Suspension and ride comfort
The difference in ride quality between an A Class and its premium rivals is fairly minor. Most versions of the Audi A3 and the BMW 1 Series are a little firmer, especially in their respective sportier trims, S line and M Sport. Being firmer, they are slightly better tied down over hefty undulations.
The A Class's approach is slightly different. Its softer set-up makes it one of the comfier family car options over pockmarked town roads and sleeping policemen, but it tends to suffer from a bit more float and bounce along crests and falls tackled with some speed. If you really value a cosseting ride, then the best car in the class for you is a Volkswagen Golf fitted with optional adaptive suspension.
Usually, fitting bigger wheels or buying the sportiest version of a car is the death knell of a good ride, but the A Class goes against that formbook. Even the relatively sporty A250 model is no less comfortable than the cheapest models in the range, partly because it features a more sophisticated rear suspension setup. Even the heavy battery the A250e plug-in hybrid has to cart around doesn't trounce its ride; if anything it's the most comfortable version of all.
The A Class handles pretty well. Yes, there’s a bit of body lean through faster corners, but this happens so progressively that it never feels unstable during quick changes of direction. Even the steering impresses in the main; it builds weight in a natural way, which, combined with its accuracy, means you can place the car just where you want on the road. It’s also light enough to ensure town driving isn't a chore. The A200 and A250 are the most dynamic versions, because their more sophisticated rear suspension design delivers flatter cornering.
Is it the best handling premium family car? No, because the A Class runs out of front-end grip quicker than an Audi A3 and isn't as agile as M Sport versions of the BMW 1 Series. The A250e is the least fun to drive; at around 200kg heavier than the rest of the range, thanks to its big battery, it exhibits the most lean in corners and runs out of grip soonest.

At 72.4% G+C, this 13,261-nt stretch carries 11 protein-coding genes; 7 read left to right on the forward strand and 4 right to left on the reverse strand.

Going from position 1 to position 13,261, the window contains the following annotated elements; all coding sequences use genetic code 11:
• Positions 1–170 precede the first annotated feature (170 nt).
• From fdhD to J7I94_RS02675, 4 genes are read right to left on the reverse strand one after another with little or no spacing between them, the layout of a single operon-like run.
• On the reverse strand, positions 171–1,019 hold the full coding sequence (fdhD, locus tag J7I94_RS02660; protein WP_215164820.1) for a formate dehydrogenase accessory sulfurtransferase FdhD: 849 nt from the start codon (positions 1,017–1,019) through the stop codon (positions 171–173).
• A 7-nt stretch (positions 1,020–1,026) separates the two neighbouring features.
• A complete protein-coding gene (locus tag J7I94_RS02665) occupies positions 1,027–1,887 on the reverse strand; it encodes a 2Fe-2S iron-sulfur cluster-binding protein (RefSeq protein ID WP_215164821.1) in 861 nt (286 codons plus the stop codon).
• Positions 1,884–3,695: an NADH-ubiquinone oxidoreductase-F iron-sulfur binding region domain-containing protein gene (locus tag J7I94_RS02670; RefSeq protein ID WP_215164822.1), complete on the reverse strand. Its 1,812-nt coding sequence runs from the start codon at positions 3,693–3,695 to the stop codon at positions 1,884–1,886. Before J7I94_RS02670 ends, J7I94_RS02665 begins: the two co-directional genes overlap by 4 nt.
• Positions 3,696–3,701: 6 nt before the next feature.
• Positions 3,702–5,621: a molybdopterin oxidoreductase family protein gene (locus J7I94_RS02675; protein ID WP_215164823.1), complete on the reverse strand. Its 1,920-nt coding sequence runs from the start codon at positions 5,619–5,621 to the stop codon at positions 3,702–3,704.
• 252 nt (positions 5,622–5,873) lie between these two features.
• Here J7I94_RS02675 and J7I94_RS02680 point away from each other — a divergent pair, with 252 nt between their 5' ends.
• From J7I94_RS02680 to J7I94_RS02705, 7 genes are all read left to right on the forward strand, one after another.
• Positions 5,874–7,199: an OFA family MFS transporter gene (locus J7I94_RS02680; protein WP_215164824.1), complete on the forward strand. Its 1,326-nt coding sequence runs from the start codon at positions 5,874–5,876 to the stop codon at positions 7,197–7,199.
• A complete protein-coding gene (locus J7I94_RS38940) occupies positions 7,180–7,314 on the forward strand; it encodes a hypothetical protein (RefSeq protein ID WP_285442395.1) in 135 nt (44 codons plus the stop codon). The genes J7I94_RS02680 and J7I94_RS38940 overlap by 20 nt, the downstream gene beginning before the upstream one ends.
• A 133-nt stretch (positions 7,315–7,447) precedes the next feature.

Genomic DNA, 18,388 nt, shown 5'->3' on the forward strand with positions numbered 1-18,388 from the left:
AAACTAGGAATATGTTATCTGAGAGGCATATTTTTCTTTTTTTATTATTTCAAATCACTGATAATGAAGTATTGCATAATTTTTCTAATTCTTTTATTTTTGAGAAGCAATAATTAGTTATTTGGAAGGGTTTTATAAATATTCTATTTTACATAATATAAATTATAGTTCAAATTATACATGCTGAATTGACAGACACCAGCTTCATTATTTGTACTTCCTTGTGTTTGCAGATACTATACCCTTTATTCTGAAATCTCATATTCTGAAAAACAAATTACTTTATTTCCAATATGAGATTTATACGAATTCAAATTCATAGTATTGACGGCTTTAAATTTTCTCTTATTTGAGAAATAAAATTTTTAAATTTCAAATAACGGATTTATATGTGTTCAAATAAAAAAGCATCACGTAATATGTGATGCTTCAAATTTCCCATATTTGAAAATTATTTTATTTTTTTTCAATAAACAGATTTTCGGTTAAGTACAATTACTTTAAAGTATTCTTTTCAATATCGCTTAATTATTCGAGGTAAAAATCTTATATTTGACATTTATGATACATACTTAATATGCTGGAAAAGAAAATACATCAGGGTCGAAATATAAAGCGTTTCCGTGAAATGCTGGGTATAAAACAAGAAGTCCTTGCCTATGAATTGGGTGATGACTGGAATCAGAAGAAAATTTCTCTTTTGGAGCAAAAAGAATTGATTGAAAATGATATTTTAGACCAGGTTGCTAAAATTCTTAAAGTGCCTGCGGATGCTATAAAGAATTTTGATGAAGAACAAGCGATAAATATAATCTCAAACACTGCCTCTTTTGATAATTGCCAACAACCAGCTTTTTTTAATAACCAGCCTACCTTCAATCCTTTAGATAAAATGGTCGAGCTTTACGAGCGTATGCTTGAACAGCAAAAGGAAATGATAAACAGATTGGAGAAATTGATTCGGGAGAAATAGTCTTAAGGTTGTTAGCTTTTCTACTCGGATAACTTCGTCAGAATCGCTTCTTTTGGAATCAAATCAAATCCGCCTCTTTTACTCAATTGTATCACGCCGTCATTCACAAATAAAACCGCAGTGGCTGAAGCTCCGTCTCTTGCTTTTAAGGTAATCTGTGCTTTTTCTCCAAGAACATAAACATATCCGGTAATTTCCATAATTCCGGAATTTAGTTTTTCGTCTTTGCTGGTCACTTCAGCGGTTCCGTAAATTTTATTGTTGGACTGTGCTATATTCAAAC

Noise and vibration
Refinement isn’t the A Class’s strongest suit, and less so if you choose the A180 or A200. Their 1.3-litre petrol engines are boomy and uncouth, especially when you work them hard. Likewise, while the A250e is whisper-quiet in electric mode, that tranquillity evaporates when its petrol engine springs into life.
The more powerful A250 petrol comes across as rather more cultured, combining smoothness at low speeds with a fairly sporty rasp as you rev it out. The A180d is our favourite engine, which, for a diesel, is pretty quiet, with less rumble than a BMW 118d emits. The A200d and A220d are only a little more raucous.
The six-speed manual gearbox that's standard on lesser versions is notchier than the A3’s, and the eight-speed automatic 'box (fitted to the A200d, A220d and A250e) can be quite jerky in traffic. The seven-speed auto 'box that comes with the A180, A200, A250 and A180d is much better. There’s more wind and road noise at speed than a 1 Series, and it tends to consume you from all directions. And the A Class has the most suspension noise if you compare it with a 1 Series or A3.